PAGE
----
It was not late enough to hole up in the hotel, and we decided to explore the other side of town. This turned out to be much larger. We went past crumbling dirt walls and half built houses, past mansions that proudly flaunted their wealth, and through the clean! streets. This turned out to be Ksour Loudaghir, the richest of the seven Ksours. Along the way we came to a tower. We had seen a few watch towers through the palmeries and outside of town, but this was different. To our immense surprise, we found a sign.
It is the Mosque Ouled Ziyane with Minaret Pierreux built in about the 12th century. We knew there was an ancient minaret in Figuig, but wanted to go looking for it tomorrow, as we though it was out of town. Turns out it wasn’t and we had found it a bit early. The mosque built around it is fairly new, although you can never tell in Morocco. As we walked on, we found even more signs. Ksour Loudaghir was apparently very touristy, and they had all the signs up about what you are looking at. This is the second time we have seen anything set out for tourists (the first was Fez) and was another nice touch for the town. As we progressed through the Ksour, we found many of these signs, and they at least gave us an idea of what we were looking at (even if the details were in French and Arabic. At least we could decipher the French a bit).
In this way, when we came to some vaulted archways, we found out we were looking at the Grande Mosque Rahba. It used to be a vaulted verandah, but has now been completly built in. There were many marabouts, and even a few gates. On exiting the Ksour at Gate Jadid, we walked around the back of the Ksour, beside a rather large graveyard and ended up at a small park area. The place was undergoing an extensive makeover. This gave it a slightly unkempt appearance, but will be worth it when finished. There was a deep excavation here, with steps leading down to a pool of water. On the other side there seemed to be a series of levels that could have been used for a variety of purposes. Behind this is a large columned building.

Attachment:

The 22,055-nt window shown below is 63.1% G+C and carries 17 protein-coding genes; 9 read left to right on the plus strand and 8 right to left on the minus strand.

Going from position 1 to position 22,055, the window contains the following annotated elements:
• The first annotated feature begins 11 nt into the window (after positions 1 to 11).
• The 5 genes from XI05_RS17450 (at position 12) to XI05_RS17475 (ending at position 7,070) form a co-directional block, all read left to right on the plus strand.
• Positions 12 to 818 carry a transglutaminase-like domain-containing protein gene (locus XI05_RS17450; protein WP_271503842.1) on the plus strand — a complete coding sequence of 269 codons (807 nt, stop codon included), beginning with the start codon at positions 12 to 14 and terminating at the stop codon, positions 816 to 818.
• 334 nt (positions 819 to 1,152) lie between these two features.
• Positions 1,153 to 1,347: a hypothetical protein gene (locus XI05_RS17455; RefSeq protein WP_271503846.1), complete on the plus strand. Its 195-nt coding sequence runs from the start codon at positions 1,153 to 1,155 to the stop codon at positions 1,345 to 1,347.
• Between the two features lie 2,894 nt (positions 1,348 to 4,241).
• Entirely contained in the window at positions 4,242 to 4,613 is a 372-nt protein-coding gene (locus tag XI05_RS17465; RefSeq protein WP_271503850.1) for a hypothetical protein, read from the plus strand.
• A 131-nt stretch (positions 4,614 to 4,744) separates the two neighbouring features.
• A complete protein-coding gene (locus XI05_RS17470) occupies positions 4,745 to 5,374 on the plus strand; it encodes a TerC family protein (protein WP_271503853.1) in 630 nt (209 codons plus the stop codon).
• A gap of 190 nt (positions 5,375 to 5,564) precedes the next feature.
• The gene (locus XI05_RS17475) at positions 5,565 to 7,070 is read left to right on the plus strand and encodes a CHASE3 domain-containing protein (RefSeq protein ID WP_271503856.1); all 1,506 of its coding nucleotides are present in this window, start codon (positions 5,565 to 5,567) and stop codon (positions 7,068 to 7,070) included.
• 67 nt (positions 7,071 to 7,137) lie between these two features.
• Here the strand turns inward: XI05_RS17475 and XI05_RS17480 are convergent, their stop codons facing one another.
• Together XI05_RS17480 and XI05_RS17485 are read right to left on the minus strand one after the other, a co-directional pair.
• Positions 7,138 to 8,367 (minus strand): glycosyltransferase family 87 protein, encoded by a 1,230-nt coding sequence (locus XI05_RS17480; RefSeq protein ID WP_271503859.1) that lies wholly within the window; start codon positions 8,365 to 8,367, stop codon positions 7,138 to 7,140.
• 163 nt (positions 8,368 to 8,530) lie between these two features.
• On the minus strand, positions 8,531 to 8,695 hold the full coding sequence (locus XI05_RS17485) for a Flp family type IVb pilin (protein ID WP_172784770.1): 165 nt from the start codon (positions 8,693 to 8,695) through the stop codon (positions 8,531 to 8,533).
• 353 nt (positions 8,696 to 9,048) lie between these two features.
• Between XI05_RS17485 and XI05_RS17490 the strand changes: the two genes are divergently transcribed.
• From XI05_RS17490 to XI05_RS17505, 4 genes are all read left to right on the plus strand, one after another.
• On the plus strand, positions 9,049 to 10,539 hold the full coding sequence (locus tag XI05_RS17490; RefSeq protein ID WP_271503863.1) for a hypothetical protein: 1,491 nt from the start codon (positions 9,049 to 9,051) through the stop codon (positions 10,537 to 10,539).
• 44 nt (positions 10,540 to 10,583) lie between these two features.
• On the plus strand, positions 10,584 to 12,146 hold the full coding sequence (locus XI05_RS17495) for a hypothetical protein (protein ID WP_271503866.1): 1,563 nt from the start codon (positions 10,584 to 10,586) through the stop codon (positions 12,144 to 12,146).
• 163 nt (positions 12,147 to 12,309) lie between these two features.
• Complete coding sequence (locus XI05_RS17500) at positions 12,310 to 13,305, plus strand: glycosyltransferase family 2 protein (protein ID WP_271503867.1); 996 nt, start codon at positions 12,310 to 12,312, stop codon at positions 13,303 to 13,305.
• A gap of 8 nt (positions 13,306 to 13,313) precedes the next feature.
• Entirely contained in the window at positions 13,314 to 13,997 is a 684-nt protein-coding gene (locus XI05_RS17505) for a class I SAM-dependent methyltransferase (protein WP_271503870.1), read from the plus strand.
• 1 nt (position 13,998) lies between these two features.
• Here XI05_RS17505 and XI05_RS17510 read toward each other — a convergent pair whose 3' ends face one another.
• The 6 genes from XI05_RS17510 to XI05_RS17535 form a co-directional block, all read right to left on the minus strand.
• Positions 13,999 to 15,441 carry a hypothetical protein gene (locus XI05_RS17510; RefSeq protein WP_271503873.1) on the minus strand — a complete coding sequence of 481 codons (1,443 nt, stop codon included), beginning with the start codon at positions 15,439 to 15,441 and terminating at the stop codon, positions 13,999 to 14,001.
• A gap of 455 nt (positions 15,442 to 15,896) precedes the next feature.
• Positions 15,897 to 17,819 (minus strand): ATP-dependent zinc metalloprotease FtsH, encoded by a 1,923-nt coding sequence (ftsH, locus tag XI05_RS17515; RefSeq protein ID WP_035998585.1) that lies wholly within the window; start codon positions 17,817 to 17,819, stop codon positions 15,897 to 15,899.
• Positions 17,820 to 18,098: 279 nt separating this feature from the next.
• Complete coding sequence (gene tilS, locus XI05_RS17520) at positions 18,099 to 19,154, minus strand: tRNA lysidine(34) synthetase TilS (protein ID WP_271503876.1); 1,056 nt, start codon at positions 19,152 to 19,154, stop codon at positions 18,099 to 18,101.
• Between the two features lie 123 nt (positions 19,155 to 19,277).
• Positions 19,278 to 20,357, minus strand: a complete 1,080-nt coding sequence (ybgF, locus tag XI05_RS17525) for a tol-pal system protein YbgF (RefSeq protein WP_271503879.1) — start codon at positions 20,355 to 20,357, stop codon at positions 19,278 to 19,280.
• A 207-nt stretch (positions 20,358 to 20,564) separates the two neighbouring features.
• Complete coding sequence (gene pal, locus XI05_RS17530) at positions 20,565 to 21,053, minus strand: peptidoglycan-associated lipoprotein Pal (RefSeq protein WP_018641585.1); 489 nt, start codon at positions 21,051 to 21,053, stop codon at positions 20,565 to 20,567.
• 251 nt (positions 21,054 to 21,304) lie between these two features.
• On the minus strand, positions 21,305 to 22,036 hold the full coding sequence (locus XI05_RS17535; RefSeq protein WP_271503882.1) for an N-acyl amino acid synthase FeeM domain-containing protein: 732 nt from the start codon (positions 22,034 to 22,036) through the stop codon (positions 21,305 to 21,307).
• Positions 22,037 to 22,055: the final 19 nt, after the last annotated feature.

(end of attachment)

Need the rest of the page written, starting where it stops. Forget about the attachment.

This is Place Ajdir, a natural hot spring. There is a small well to one side, and putting your hand over the opening, you can feel the steam and warm air. Going down the steps to the big pool, you can even see some steam rising from the water. It would be perfect for a dip.
Apparently they thought this in the past as well, as the big building was home to three Hammans, and water was piped to another three under the old minaret.
On the other side of the park there was a mechanical sound. Being so unusual in the area we went to see what it was. Here there is a monstrosity of pipes rising up out of a concrete slab. This is where they pump the water from nowadays. Using mechanical pumps and pipes to rise it up enough to drop it into renovated aqueducts. Our quick walk around the other side of town had now taken several hours, and it was time to head back to the hotel.
We grabbed a sandwich from the only place serving food in town and called it a night.